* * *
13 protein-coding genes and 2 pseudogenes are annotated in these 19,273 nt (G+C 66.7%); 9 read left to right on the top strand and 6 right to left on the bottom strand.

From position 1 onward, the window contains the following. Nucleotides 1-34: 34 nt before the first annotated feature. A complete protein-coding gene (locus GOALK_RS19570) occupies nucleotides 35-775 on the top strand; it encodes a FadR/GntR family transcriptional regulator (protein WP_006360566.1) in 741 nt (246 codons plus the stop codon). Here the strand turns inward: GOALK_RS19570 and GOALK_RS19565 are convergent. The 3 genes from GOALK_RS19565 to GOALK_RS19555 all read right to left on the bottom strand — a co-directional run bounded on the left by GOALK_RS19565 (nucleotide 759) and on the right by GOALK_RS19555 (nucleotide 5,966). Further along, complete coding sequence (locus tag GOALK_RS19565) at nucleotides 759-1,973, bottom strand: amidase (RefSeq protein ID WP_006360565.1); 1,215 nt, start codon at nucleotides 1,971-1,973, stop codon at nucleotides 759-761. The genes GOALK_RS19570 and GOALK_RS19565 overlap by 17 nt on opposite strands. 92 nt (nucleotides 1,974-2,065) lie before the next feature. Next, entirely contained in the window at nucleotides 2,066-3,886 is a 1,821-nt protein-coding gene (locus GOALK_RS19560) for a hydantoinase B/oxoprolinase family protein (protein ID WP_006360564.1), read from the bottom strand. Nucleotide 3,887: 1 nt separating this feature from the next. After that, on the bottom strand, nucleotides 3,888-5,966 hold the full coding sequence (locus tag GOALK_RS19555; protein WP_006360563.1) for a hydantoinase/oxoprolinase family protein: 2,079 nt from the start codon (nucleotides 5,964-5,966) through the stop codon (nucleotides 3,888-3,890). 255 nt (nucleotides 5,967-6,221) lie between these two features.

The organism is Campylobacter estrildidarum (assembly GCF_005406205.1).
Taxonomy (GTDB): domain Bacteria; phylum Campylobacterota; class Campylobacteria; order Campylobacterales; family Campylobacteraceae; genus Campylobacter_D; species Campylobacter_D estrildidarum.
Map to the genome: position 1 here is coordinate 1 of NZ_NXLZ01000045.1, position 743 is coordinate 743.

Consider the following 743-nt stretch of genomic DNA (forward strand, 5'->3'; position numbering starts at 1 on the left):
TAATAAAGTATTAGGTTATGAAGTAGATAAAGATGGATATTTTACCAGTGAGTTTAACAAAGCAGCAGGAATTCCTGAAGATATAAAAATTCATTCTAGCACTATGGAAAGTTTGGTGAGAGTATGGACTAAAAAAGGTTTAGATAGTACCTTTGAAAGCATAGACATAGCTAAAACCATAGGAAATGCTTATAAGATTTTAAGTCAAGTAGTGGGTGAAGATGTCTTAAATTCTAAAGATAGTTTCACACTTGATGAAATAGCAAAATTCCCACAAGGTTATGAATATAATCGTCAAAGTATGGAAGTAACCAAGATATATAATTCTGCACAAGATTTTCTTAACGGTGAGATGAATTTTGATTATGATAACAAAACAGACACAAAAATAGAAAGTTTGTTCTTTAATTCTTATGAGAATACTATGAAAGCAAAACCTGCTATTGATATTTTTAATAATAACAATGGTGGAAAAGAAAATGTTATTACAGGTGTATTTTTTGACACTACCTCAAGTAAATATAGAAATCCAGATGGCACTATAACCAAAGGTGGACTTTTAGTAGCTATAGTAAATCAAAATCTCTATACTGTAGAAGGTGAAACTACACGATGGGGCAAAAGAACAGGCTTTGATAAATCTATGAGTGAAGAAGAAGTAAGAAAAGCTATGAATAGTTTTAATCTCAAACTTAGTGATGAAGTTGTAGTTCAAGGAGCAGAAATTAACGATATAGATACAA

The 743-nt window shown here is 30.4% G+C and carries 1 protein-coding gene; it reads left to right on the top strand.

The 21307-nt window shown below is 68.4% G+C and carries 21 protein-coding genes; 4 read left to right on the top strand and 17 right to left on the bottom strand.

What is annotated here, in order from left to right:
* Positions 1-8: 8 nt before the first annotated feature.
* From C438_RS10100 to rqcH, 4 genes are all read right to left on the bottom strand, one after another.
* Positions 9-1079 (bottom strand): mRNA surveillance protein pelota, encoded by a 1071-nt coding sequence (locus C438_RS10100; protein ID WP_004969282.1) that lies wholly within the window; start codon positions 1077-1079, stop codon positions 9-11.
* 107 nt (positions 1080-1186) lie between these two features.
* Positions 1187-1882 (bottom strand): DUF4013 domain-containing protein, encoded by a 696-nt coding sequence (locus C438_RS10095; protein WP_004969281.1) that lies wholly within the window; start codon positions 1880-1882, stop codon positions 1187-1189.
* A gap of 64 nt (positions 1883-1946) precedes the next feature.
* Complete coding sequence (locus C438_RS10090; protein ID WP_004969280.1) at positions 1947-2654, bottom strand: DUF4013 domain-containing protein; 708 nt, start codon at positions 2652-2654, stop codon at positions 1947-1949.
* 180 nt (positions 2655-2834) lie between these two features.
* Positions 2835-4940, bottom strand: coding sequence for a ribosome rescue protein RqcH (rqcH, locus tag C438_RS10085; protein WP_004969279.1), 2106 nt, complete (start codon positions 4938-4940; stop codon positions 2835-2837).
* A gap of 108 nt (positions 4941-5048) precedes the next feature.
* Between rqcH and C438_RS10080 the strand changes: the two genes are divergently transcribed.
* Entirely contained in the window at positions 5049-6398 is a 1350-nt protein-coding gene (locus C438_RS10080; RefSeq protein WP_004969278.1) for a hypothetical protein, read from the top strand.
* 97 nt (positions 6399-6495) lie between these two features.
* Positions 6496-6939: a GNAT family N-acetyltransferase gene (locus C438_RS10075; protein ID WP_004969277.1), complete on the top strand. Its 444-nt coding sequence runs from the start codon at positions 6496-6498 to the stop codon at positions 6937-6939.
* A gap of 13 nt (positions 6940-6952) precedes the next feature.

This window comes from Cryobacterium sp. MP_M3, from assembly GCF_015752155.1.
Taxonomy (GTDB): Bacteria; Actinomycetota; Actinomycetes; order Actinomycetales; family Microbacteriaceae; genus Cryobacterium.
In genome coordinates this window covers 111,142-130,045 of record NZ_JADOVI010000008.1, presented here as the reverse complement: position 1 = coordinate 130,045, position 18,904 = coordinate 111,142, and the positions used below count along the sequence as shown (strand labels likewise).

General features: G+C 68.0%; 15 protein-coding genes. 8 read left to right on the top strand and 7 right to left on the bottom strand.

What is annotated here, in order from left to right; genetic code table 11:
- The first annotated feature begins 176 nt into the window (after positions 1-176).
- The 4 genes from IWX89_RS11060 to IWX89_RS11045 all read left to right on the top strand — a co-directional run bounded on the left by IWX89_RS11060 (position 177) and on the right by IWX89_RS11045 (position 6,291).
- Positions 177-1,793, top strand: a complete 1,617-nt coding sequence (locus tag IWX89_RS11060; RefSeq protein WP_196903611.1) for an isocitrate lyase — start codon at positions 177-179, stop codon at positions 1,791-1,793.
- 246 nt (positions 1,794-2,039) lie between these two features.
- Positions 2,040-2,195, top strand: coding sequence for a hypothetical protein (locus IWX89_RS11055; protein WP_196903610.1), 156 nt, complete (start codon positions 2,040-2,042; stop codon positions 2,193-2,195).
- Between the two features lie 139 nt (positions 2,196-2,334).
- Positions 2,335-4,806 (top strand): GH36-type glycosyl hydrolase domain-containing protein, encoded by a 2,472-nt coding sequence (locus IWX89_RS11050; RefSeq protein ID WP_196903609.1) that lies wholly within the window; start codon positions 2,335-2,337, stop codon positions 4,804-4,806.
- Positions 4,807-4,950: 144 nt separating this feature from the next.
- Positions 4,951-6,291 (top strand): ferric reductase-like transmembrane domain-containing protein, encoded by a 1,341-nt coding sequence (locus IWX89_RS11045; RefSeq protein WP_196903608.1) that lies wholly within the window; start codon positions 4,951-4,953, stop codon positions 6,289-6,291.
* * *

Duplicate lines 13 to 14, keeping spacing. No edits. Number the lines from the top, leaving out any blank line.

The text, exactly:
* Positions 9-1079 (bottom strand): mRNA surveillance protein pelota, encoded by a 1071-nt coding sequence (locus C438_RS10100; protein ID WP_004969282.1) that lies wholly within the window; start codon positions 1077-1079, stop codon positions 9-11.
* 107 nt (positions 1080-1186) lie between these two features.